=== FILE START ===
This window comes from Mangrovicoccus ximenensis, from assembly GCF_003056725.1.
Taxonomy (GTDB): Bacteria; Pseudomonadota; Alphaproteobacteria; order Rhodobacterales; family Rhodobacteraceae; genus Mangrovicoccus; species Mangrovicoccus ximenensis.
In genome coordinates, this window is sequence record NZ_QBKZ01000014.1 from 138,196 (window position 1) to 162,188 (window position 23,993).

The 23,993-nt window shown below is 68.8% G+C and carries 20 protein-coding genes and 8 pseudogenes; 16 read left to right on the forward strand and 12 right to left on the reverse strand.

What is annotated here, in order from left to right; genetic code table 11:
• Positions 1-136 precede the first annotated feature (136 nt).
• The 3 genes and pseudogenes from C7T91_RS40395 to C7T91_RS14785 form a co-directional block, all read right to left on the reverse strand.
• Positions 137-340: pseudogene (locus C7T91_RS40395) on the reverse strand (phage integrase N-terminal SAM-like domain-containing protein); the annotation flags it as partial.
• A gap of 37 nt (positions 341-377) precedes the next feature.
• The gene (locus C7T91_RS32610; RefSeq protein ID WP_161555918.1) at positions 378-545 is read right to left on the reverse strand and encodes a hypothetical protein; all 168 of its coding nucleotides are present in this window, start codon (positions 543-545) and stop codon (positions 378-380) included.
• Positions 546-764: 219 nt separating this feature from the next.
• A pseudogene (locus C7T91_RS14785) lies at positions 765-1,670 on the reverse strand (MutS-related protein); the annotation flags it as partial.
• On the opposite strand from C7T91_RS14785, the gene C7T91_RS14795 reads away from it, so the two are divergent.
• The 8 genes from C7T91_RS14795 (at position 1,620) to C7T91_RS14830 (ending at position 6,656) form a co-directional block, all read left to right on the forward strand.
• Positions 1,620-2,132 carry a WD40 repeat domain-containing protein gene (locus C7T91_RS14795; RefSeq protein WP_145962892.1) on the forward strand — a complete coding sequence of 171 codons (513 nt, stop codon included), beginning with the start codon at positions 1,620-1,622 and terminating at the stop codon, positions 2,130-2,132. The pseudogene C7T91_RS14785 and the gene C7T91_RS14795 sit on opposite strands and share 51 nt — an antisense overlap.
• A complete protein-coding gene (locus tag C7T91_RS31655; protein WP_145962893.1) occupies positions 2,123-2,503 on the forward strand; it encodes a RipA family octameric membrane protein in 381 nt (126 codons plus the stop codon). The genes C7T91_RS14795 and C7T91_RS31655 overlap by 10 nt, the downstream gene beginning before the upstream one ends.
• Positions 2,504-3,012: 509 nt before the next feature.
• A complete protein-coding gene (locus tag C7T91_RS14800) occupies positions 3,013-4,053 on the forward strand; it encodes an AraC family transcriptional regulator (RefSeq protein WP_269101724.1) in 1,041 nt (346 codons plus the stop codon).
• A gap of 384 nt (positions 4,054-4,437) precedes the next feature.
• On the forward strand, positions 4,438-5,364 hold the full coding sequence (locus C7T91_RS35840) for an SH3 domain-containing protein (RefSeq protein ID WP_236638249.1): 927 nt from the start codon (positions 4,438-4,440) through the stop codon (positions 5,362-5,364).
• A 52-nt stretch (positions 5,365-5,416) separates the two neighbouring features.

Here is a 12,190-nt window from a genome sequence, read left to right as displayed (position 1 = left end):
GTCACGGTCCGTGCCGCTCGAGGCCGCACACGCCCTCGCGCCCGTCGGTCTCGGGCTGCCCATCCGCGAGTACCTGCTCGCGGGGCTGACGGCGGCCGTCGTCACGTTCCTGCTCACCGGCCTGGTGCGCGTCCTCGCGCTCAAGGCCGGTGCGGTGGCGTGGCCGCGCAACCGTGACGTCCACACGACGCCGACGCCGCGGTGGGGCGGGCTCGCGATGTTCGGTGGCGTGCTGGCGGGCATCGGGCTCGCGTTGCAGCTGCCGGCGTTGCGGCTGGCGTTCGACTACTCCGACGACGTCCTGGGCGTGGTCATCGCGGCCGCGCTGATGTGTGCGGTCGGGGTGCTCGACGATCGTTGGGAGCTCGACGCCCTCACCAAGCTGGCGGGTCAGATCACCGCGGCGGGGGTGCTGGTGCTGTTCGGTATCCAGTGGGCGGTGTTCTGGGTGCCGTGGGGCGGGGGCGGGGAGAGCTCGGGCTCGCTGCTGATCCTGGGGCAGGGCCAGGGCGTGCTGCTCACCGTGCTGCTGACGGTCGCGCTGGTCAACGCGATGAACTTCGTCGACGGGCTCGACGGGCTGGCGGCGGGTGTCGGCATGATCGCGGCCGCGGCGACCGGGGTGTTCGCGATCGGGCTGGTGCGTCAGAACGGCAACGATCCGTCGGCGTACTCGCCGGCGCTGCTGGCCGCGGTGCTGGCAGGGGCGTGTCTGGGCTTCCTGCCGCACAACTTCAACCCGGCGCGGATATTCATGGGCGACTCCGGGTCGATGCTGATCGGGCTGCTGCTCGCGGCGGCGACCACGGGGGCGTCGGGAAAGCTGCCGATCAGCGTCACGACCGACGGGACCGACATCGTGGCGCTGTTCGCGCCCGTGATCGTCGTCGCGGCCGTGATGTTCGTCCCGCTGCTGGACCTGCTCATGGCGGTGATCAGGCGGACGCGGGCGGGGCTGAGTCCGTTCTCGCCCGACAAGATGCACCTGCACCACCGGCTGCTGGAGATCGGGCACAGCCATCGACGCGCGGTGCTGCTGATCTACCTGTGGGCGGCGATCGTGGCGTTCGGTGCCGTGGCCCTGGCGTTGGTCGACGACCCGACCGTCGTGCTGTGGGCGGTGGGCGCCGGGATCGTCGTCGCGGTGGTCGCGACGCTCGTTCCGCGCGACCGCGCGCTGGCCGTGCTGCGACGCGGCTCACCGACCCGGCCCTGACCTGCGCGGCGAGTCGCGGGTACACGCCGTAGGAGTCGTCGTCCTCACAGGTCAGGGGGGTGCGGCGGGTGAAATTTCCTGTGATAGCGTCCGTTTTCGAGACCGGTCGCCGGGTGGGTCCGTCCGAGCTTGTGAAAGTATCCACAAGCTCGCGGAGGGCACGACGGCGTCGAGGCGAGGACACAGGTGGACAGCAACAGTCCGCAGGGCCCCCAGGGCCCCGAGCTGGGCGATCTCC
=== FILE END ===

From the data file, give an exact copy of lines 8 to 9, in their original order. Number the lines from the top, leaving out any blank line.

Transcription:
• Positions 137-340: pseudogene (locus C7T91_RS40395) on the reverse strand (phage integrase N-terminal SAM-like domain-containing protein); the annotation flags it as partial.
• A gap of 37 nt (positions 341-377) precedes the next feature.